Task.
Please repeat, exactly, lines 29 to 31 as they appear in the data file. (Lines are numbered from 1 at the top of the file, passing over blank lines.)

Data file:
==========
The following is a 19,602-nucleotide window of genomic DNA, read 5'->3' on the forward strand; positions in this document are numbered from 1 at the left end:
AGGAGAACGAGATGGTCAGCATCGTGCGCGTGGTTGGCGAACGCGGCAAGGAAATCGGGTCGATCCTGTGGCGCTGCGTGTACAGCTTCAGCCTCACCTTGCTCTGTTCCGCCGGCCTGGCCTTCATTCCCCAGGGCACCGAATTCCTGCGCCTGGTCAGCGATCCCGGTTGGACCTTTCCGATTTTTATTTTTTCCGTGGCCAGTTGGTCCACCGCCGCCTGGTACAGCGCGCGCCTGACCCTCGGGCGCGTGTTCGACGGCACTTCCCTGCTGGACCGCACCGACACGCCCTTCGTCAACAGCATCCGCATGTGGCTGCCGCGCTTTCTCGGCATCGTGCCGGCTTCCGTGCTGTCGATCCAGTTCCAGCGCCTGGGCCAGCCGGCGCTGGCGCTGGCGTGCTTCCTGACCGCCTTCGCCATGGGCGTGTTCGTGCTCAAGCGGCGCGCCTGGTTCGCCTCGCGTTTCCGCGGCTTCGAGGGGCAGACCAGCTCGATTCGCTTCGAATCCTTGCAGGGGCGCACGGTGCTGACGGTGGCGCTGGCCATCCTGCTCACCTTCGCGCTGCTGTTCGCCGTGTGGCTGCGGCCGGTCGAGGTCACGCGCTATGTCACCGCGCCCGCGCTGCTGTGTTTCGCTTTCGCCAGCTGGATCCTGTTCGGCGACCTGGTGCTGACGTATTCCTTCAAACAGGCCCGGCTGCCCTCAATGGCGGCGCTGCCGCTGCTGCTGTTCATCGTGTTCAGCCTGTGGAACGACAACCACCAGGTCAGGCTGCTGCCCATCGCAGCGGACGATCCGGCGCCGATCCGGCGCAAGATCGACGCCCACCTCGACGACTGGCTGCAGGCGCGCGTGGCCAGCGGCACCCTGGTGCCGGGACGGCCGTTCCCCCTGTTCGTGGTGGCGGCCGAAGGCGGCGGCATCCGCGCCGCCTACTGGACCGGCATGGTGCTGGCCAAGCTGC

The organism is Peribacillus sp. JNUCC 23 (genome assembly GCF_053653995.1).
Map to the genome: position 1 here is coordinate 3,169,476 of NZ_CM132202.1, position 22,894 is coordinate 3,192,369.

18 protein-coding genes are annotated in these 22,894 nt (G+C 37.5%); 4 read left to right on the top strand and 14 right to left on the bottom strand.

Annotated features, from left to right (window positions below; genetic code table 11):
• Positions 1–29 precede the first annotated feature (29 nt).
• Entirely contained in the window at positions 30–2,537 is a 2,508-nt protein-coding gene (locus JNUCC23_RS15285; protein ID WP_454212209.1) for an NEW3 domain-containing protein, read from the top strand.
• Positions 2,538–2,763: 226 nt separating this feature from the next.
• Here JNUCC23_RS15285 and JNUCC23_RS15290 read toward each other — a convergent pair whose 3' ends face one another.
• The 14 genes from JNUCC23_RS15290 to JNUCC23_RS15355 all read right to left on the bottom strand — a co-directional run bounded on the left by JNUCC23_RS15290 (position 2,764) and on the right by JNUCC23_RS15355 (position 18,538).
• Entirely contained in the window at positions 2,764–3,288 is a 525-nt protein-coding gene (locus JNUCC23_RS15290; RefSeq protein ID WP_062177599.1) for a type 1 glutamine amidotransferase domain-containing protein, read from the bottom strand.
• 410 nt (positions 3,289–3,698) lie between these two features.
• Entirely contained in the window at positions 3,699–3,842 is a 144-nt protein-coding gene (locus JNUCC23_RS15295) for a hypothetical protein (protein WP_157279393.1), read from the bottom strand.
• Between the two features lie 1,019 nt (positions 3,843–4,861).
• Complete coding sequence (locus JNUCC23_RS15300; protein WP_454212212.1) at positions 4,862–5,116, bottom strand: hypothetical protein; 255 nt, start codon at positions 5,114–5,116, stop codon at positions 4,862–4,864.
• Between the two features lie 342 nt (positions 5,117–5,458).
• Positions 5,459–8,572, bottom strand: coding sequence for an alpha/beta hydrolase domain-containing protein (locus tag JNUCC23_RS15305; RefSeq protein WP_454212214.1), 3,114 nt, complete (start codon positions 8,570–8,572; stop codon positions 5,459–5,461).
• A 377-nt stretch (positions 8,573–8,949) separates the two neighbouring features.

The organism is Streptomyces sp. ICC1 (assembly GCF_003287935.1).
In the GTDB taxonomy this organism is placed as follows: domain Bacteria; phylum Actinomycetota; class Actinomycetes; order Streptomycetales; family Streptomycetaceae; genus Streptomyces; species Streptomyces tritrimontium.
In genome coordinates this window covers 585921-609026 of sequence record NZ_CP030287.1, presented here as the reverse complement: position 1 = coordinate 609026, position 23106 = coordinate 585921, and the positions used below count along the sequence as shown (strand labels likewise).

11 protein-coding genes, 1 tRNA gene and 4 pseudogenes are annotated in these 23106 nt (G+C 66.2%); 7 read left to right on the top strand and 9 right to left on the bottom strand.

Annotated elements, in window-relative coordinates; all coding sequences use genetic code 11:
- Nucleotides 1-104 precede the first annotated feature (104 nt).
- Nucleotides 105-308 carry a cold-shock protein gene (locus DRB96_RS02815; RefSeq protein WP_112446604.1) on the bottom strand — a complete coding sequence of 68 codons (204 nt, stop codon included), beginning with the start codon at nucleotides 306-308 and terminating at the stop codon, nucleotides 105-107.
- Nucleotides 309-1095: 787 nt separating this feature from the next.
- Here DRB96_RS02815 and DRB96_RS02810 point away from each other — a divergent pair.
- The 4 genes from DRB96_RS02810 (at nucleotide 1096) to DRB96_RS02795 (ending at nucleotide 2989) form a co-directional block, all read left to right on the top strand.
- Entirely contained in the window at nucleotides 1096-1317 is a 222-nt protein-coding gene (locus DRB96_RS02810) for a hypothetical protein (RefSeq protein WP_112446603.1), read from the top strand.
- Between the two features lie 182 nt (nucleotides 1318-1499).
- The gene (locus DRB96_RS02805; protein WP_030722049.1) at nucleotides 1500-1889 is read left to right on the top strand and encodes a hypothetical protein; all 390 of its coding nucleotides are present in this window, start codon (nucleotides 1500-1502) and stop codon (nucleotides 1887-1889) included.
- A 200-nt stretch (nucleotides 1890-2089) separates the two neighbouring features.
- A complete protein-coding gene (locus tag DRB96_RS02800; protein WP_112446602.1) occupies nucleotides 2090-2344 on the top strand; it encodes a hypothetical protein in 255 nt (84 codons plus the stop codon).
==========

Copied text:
- The 4 genes from DRB96_RS02810 (at nucleotide 1096) to DRB96_RS02795 (ending at nucleotide 2989) form a co-directional block, all read left to right on the top strand.
- Entirely contained in the window at nucleotides 1096-1317 is a 222-nt protein-coding gene (locus DRB96_RS02810) for a hypothetical protein (RefSeq protein WP_112446603.1), read from the top strand.
- Between the two features lie 182 nt (nucleotides 1318-1499).